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Why every ski trail map looks the same

Artist James Niehues has hand-painted nearly 200 ski maps in his 30-year career.

If you’ve been skiing, chances are you’re very familiar with the work of one particular artist. And no, this artist isn’t behind that tacky art you always see in ski cabins.

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Since 1988, James Niehues has hand-painted 255 trail maps for 175 ski mountains all over the world. His work is immediately recognizable–the watercolor paintings beautifully illustrate each run, with tiny snow-capped trees surrounding them. A grand, pastoral view of the mountain’s neighbors tops off each splendid landscape painting. Now, all of his work will be available in an Kickstarter-funded eponymous coffee-table book called The Man Behind the Map.

[Photo: Lindsay Pierce Martin]
You might think that creating a ski map is as simple as merging together some aerial shots of a mountain. But it’s a far more complicated process, one 72-year-old Niehues has perfected by painting between one and two dozen mountains every year for the past 30 years after he inherited the job from the previous master ski cartographer, Bill Brown. After all, no ski resort actually looks the way it does in a trail map. To make all the runs fit on one page–even runs on the backside of a mountain–Niehues has to subtly tweak the perspective of the map. It’s a hallmark of good information design, similar to subway maps: The designers opt for clarity over geographical accuracy.

“To get the runs that are forward and running down page, like you’d ski it, is very difficult,” Niehues says. “I’ve got to rearrange a lot of different things [to get] it in one view.”

[Photo: Lindsay Pierce Martin]

Niehues’s process starts up in the air. To capture all angles of a mountain, Niehues takes a small plane and photographs the mountain, starting thousands of feet above the summit and then slowly circling downward. (He’s only been caught in a serious snow storm once, when he had to use a credit card to chip all the frost away from the windows every two or three shots.) The aerial photos form the basis for his work, though he will also sometimes reference Google Earth, even though he says it’s not accurate enough to capture the topography, to get a sense of perspective. Surprisingly, making the map doesn’t require him to ski the mountain–in fact, when he started out in his career, he didn’t ski at all. Even today, he says he rarely skis the mountains he’s painting (though he says he’s an intermediate skier now).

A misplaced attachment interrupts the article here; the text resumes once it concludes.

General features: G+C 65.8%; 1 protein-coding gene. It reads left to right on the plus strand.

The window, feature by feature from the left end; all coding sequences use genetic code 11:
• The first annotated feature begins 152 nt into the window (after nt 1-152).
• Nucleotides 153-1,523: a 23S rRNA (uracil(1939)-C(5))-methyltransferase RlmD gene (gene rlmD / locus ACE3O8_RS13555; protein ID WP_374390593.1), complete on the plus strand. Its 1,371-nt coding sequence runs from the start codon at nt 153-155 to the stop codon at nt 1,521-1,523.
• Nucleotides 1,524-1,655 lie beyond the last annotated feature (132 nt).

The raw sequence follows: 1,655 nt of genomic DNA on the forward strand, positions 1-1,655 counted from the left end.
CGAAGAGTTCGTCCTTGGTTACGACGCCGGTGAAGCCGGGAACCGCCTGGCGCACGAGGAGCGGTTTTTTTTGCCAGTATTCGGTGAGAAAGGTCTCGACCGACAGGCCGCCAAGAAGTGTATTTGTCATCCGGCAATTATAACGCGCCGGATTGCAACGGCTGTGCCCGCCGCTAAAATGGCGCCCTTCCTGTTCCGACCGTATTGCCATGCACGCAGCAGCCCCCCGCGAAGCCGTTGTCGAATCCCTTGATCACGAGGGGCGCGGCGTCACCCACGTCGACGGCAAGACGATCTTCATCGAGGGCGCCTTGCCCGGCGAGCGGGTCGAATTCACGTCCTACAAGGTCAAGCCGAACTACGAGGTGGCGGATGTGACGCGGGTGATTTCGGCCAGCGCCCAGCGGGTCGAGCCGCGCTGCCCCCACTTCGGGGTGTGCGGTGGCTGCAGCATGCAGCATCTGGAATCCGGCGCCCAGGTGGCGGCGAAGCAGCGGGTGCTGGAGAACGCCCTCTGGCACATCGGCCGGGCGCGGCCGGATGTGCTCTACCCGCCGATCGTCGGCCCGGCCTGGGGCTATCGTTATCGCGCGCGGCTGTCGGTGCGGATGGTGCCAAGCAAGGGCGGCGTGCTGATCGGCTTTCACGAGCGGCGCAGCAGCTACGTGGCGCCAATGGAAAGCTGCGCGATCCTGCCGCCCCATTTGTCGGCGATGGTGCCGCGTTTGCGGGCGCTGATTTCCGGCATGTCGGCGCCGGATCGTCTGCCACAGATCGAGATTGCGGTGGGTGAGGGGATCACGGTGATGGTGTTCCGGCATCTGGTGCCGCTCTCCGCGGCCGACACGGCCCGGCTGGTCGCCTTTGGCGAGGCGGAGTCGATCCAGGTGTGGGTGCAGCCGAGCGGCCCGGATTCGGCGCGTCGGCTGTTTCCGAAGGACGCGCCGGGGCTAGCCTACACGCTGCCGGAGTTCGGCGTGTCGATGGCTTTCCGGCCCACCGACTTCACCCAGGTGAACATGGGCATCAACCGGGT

Once he has the materials together, a first sketch takes about two days. Then he sends the sketch to his client, usually a ski resort, for feedback. Finally, the painting begins. A large mountain–like Breckenridge Resort in Colorado, which has a five peaks, 187 trails, and 34 lifts–usually takes him three weeks. After all, Niehues individually paints every single tree.

[Photo: Lindsay Pierce Martin]

Many of Niehues’s original maps are still in use, even if they’re several years old, including one of his first maps, of Winter Park Resort in Colorado. When ski mountains add new trails, sometimes they’ll have someone on staff tweak Niehues’s original map (usually, it’s fine with him, but sometimes so many poor alterations are made that Niehues asks the resort to take his name off the map). But when there are large-scale changes, like adding a backside to the mountain, Niehues sometimes comes back to do another map. Over the course of his career, he’s done a grand total of five different maps just for Heavenly, a resort in Lake Tahoe, California.

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When I asked if there’s some kind of science behind his process, Niehues exclaimed, “Absolutely there’s no science! You’d think you could have some formula, especially with today’s computers. But each piece has to be manipulated differently to make everything align and be relative so whenever you ski it, you feel like the map is correct. That’s the trick.”

[Photo: Lindsay Pierce Martin]

Niehues does have some competition from ski map makers who draw mountains on computers with programs like Illustrator or through 3D rendering. Some of these maps have replaced his own. Unsurprisingly, he’s disdainful of those artists’ work because they lack nuance. While you can see the individual branches on the trees of many of Niehues’s maps, computer generated trees look like uniform “triangles,” he says.

The map maker has been ready to retire for a few years, but he keeps getting phone calls from mountains like Mt. Bachelor in Oregon, which he’s long wanted to draw (he’s working on Mt. Bachelor right now). However, he is now training a protégé, who (to Niehues’s horror) originally drew ski maps on computers. But ultimately he asked Niehues to teach him the art form the old-fashioned way. And now, through Niehues’s coffee-table book, the hand-painted method is getting more attention as Niehues gains recognition in the mainstream.

In an age where everyone has a GPS in their pocket, these maps aren’t as necessary for getting around on the mountain anymore. But for ski resorts, the trail map image remains their most powerful branding tool, one that can capture the natural splendor of their mountain. “They use these images everywhere. They’re on the trail maps, they’re on the internet, they’re up on the mountain,” Niehues says. “That’s a lasting impression.”

You can pre-order James Niehues: The Man Behind the Map here.

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About the author

Katharine Schwab is an associate editor based in New York who covers technology, design, and culture. Email her at kschwab@fastcompany.com and sign up for her newsletter here: https://tinyletter.com/schwabability

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